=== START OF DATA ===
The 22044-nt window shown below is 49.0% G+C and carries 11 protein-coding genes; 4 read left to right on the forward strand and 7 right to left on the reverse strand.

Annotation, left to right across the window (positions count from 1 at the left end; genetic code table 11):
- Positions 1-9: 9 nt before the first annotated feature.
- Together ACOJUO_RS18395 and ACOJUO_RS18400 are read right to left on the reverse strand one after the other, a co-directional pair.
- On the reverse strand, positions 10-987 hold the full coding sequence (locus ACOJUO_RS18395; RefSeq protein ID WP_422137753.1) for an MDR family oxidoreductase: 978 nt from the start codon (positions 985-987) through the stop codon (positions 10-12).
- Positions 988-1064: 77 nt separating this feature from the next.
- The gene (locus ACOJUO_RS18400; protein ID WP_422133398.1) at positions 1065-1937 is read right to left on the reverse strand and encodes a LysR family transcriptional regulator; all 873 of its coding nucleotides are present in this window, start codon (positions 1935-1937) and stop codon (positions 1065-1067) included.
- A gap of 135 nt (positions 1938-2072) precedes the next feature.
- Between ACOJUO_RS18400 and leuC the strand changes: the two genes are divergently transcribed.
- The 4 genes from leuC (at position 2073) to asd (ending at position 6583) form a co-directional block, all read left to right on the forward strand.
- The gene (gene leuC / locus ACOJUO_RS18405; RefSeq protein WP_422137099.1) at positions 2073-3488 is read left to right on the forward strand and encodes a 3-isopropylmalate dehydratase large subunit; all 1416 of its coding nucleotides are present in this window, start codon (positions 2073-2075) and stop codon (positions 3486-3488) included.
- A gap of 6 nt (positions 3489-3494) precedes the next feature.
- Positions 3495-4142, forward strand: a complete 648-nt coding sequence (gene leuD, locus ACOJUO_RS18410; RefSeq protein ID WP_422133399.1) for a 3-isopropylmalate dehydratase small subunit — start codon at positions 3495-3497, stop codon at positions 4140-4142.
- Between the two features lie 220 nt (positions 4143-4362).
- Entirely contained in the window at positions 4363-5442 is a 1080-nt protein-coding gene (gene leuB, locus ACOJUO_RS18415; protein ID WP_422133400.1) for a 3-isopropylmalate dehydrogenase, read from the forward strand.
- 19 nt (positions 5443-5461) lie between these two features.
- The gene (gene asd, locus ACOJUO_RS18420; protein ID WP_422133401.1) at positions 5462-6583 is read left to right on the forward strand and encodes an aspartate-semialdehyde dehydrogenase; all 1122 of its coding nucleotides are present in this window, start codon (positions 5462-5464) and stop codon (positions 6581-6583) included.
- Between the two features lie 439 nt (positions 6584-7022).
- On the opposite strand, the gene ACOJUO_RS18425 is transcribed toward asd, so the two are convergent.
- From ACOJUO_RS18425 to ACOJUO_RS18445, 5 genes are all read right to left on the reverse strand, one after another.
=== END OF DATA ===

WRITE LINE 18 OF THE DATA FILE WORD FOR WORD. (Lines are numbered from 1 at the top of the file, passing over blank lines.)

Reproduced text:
- Between the two features lie 439 nt (positions 6584-7022).